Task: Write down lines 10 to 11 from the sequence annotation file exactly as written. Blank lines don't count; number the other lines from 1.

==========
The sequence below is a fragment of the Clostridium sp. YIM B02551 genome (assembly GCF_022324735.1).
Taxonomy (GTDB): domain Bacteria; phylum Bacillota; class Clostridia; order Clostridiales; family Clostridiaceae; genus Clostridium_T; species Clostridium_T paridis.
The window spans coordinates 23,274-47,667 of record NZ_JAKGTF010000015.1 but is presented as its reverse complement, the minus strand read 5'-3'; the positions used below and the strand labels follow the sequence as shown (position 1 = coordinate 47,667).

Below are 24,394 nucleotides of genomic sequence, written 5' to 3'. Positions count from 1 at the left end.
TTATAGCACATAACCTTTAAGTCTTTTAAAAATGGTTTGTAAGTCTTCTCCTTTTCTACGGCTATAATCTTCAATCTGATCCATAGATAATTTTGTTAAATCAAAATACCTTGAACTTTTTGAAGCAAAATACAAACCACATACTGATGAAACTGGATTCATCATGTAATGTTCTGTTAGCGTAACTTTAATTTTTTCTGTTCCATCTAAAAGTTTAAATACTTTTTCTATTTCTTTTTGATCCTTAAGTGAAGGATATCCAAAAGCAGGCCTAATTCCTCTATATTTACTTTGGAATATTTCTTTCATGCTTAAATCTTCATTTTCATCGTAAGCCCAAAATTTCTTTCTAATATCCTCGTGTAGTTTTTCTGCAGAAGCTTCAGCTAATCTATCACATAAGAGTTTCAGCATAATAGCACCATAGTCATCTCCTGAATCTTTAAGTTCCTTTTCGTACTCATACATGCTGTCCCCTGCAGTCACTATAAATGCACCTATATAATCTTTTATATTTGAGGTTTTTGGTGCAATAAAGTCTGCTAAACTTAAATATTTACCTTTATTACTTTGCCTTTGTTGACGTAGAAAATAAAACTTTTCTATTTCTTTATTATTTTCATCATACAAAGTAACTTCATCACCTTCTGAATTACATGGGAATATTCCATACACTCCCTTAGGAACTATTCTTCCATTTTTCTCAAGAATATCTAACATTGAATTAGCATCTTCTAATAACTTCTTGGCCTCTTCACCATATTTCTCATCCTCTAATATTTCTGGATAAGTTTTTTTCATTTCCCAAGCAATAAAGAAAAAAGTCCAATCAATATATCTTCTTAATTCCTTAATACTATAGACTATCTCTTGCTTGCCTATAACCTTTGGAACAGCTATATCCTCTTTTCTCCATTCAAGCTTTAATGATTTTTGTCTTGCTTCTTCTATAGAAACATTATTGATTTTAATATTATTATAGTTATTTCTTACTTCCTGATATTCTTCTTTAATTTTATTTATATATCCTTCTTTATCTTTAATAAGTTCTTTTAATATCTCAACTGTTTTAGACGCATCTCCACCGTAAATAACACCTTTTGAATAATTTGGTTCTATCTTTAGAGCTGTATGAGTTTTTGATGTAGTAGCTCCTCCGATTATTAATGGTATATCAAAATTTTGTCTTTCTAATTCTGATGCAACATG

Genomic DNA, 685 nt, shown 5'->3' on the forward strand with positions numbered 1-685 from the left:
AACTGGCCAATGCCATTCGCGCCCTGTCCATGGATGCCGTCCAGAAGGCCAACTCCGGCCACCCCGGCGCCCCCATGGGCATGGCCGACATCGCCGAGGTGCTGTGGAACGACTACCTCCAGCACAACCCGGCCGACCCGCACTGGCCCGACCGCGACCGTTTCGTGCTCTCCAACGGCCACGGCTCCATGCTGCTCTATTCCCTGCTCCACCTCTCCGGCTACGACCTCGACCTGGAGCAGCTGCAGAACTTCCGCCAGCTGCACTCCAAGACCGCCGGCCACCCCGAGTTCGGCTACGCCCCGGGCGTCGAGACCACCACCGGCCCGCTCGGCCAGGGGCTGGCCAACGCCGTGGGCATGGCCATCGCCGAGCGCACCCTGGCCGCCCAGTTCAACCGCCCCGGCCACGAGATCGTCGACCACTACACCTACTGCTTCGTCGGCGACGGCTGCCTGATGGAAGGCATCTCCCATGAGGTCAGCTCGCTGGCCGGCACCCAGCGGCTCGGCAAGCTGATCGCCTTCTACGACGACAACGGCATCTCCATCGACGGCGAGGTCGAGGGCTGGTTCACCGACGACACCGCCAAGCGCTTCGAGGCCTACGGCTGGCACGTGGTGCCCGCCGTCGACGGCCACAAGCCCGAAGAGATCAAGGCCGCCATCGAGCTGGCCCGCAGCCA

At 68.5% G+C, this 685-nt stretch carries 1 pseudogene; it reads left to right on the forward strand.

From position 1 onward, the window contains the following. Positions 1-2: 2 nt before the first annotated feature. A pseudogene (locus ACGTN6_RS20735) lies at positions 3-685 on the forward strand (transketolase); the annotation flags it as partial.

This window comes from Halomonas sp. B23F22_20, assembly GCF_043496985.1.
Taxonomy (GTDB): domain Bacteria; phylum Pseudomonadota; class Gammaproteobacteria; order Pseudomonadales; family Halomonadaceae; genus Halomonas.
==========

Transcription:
This window comes from Halomonas sp. B23F22_20, assembly GCF_043496985.1.
Taxonomy (GTDB): domain Bacteria; phylum Pseudomonadota; class Gammaproteobacteria; order Pseudomonadales; family Halomonadaceae; genus Halomonas.